While a reported 60 percent of taxpayers use a paid preparer to complete their tax returns, there are still many individual filers who prepare their own returns using tax prep software. In two separate instances in 2006, tax courts ruled against filers who tried to blame their erroneous returns on the software they used. Just how safe is it to entrust your taxes to a software package?
“The important thing to keep in mind is that the taxpayer is ultimately responsible for submitting a timely and correct return, whether the preparer comes out of a penthouse office or a cardboard box,” said Betsey Buckingham, EA, an enrolled agent in Troy, OH, and board member of the National Association of Enrolled Agents (NAEA).
Recently, Consumer Reports staged a contest of usability and accuracy between the two leading tax software packages. Employing profiles of four hypothetical families endowed with typical taxpayer issues, a Consumer Reports Money Adviser staffer entered the information into each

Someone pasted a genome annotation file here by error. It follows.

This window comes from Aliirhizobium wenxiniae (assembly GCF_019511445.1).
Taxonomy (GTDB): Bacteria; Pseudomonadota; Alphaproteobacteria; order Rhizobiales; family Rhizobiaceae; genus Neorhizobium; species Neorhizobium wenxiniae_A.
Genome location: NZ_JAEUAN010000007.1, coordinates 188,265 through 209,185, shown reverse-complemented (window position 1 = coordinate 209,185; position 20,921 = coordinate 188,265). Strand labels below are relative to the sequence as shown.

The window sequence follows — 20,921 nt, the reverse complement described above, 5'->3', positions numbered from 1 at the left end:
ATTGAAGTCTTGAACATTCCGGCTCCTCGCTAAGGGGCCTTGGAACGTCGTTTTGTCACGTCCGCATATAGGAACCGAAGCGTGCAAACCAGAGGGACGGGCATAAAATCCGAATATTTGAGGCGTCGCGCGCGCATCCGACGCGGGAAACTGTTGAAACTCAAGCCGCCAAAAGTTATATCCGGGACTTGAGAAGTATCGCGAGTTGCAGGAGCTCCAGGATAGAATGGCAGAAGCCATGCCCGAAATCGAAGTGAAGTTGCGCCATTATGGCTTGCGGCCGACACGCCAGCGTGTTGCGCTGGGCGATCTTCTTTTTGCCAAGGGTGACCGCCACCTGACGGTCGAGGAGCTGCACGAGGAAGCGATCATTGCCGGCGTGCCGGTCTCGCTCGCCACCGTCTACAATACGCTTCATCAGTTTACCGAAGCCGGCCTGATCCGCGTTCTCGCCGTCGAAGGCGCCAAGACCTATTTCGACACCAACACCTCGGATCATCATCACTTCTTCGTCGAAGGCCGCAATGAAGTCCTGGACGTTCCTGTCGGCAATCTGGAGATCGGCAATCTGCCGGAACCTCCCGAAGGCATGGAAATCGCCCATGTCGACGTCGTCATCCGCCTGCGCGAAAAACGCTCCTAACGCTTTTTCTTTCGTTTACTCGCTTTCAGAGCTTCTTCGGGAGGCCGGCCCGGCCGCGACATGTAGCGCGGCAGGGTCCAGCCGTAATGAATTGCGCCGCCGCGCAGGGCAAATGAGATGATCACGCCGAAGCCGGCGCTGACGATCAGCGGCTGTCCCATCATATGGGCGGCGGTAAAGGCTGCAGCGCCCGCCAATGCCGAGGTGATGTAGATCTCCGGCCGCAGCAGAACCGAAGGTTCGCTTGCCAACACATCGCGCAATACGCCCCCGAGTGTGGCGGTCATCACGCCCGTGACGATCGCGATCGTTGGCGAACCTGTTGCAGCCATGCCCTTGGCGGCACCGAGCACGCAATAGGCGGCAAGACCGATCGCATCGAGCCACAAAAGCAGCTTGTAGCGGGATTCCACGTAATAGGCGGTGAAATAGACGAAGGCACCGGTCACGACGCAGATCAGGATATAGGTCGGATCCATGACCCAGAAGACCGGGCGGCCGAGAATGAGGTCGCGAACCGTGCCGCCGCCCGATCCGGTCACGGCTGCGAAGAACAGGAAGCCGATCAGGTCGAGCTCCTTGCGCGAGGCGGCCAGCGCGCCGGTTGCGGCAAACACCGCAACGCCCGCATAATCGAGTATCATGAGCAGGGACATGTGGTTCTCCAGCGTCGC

of the software programs and evaluated each for its ease of use. The accuracy of the resulting tax forms was evaluated by an enrolled agent, a tax practitioner who is licensed by the U.S. Department of the Treasury.
Results showed that neither product was perfect in evaluating the data, particularly in more complicated tax situations.
“The decision to use tax prep software or hire a preparer is not one to be taken lightly,” said Buckingham. “Taxpayers need to consider what they’ll do if they wind up getting audited. Only an enrolled agent, certified public accountant or attorney may represent a taxpayer before all administrative levels of the IRS for appeals, audits or collections.
While some might not mind going it alone, most people feel better when they have a licensed preparer to represent them”
Ultimately, it all comes down to the fine print above the signature line on your tax return: “Under penalty of perjury, I declare that I have examined this return and accompanying schedules and statements, and to the best of my knowledge and belief, they are true, correct, and
complete.” In other words, the buck stops here!
If you need assistance finding a licensed tax preparer in your area, go to www.naea.org and click on “Find an Enrolled Agent.” Unlike attorneys and CPAs, who may or may not choose to specialize in taxes, all enrolled agents (EAs) specialize in taxation and may only receive the EA
designation after demonstrating their competence before the IRS.